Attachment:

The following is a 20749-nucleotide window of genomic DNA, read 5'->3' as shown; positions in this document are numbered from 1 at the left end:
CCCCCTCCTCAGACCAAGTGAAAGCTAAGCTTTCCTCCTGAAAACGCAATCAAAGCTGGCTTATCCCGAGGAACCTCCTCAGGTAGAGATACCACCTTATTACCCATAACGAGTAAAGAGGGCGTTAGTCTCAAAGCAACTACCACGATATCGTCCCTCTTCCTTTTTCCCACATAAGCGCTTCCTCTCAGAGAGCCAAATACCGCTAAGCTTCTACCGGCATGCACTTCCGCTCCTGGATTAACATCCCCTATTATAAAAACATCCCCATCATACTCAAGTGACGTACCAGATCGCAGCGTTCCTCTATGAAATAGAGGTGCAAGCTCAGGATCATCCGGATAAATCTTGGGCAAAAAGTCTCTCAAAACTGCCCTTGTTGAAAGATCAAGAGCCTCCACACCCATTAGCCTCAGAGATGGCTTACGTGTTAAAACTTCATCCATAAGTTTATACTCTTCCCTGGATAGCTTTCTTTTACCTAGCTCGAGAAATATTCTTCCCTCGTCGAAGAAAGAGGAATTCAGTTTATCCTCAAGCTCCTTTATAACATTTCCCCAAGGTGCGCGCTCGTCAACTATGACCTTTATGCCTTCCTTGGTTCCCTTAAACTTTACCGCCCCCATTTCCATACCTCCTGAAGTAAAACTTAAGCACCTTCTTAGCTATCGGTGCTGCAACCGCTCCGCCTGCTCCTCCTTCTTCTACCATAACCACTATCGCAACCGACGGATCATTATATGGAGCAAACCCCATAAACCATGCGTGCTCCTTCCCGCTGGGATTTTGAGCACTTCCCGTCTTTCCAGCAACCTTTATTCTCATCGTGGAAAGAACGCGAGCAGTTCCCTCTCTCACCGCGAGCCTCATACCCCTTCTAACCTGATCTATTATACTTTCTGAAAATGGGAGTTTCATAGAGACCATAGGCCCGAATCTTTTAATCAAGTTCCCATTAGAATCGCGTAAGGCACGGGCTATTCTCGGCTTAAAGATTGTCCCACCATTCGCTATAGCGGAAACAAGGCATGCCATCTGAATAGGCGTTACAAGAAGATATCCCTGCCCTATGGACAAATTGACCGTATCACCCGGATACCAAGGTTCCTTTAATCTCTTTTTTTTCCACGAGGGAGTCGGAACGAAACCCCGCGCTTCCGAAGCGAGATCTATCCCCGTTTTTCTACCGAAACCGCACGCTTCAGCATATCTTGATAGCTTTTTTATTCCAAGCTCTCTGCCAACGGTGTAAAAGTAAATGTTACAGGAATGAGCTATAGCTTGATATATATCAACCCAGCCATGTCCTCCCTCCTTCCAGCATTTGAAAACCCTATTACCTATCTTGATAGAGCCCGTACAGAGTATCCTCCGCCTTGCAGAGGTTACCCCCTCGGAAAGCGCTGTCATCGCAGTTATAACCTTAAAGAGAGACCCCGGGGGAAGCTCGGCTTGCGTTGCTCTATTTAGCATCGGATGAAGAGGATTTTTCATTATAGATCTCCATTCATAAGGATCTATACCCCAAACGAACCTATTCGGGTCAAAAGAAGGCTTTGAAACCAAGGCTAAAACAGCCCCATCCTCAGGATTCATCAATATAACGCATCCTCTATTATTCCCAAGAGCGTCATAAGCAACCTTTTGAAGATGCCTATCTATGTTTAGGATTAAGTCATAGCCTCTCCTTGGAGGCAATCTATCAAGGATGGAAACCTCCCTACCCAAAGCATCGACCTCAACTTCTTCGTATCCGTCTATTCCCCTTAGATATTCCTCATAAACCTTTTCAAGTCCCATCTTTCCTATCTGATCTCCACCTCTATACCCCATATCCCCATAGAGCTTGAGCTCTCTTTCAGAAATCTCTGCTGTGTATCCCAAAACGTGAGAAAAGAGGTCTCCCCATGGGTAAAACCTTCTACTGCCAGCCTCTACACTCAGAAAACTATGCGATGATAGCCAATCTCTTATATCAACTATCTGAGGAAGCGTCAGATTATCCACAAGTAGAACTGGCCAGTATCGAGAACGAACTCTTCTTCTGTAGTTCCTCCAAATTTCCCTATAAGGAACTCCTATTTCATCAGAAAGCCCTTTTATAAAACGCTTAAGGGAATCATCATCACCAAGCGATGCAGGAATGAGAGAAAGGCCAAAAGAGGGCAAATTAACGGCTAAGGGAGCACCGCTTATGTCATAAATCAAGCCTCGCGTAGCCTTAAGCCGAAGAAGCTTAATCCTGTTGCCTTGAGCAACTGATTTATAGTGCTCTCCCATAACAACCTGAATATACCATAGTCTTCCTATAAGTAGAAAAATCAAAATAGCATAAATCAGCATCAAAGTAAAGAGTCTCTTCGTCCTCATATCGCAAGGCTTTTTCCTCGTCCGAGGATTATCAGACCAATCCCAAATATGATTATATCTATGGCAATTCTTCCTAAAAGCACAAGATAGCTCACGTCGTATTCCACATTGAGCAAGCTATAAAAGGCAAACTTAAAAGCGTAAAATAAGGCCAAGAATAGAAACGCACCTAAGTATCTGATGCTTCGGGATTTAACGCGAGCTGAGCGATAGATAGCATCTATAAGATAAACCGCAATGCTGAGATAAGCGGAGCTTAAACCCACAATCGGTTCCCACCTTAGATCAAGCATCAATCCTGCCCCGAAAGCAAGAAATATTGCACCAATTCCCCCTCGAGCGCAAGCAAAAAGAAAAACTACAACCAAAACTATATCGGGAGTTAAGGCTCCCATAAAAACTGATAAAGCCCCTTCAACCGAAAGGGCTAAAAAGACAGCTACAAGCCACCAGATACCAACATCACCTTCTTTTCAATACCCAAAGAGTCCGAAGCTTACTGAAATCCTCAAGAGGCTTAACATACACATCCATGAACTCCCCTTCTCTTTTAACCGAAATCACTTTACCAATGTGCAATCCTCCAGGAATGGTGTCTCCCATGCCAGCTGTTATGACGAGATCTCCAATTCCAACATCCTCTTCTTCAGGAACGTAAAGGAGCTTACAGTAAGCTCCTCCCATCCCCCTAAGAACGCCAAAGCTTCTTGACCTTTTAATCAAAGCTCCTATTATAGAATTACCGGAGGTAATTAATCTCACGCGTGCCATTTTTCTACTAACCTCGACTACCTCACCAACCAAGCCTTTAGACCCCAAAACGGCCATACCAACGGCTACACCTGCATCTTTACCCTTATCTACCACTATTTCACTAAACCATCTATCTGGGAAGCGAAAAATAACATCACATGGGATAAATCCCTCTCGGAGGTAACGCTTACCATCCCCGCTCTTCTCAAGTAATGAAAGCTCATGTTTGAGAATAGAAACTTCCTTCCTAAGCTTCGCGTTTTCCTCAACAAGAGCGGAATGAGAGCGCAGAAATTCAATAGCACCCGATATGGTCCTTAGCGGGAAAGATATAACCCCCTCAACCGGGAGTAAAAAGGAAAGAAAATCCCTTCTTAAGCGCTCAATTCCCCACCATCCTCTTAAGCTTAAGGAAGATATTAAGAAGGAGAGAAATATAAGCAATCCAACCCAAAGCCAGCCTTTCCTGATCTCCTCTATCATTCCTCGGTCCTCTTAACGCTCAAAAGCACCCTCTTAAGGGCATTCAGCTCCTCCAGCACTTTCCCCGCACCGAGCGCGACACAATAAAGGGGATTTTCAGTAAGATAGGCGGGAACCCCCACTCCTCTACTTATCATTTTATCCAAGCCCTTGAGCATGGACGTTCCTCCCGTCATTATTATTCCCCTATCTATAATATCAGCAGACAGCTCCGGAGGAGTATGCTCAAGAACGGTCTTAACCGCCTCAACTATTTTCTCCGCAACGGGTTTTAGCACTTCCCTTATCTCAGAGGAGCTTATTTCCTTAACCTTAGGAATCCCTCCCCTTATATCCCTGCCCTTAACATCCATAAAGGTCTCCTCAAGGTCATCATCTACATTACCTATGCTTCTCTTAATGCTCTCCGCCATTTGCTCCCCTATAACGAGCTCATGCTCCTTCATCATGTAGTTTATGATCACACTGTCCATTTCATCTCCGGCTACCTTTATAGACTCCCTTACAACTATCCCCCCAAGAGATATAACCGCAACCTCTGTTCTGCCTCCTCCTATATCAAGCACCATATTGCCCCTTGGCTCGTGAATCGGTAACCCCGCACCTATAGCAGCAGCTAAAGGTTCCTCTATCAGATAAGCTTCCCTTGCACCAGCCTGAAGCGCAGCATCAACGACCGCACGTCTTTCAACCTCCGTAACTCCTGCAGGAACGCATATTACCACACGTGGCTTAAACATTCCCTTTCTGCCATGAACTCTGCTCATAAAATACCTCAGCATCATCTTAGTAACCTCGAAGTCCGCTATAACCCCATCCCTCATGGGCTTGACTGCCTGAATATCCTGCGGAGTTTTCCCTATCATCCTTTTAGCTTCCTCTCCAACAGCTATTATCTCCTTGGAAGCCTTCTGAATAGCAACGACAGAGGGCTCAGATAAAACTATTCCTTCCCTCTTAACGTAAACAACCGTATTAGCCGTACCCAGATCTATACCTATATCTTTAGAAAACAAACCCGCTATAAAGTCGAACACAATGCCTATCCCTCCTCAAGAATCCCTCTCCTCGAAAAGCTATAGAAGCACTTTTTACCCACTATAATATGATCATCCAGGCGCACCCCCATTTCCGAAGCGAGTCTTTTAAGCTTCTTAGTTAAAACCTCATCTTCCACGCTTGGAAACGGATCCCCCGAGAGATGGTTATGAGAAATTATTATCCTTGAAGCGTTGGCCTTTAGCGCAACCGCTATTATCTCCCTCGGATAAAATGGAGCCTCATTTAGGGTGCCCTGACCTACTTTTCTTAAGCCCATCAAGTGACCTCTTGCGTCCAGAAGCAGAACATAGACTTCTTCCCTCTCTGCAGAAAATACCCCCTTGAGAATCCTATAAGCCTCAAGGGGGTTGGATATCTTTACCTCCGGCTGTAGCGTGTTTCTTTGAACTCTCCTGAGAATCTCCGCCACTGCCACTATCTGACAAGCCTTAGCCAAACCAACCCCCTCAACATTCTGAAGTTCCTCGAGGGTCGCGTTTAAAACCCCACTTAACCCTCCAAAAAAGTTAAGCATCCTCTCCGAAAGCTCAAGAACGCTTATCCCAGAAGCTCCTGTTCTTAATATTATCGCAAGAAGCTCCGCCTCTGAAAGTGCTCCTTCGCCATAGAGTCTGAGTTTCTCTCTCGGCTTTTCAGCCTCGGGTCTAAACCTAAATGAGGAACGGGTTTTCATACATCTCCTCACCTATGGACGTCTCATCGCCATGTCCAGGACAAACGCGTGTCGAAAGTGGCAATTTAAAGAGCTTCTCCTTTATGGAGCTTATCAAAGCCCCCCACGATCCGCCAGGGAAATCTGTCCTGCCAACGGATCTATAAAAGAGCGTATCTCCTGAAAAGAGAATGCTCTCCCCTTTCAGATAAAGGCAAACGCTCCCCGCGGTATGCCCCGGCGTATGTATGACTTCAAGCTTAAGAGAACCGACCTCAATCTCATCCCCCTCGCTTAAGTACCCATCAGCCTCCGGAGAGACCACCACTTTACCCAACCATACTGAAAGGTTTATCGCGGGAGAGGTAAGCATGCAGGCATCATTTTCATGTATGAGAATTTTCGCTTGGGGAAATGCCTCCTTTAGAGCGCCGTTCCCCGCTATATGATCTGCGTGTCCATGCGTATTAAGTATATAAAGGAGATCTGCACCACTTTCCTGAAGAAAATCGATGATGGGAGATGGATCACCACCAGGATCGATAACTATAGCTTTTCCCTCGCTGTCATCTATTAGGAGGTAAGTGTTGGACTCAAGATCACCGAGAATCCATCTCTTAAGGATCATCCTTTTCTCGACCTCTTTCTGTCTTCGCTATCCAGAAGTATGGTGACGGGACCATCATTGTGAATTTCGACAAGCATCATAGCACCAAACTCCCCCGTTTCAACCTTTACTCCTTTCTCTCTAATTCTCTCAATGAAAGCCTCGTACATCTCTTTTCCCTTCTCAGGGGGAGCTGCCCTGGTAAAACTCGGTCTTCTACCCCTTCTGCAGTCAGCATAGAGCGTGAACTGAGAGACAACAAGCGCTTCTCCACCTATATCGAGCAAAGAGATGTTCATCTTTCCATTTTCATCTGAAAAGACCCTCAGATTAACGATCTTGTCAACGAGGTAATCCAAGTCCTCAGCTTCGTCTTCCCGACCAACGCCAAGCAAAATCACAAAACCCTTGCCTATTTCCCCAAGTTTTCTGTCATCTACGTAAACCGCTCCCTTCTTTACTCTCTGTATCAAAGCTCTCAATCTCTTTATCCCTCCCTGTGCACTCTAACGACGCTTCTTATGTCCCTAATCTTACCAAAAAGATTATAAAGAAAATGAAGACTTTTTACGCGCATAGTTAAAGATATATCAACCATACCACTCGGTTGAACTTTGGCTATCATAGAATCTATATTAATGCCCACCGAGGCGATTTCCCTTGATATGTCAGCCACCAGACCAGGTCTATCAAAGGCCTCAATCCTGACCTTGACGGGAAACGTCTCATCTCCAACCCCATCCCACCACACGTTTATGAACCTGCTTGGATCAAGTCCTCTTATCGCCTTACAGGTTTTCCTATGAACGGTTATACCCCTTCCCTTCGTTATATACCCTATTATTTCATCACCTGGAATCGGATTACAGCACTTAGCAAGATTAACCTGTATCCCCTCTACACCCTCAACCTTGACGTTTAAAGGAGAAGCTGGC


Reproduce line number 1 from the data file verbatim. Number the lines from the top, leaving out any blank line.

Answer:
The following is a 20749-nucleotide window of genomic DNA, read 5'->3' as shown; positions in this document are numbered from 1 at the left end: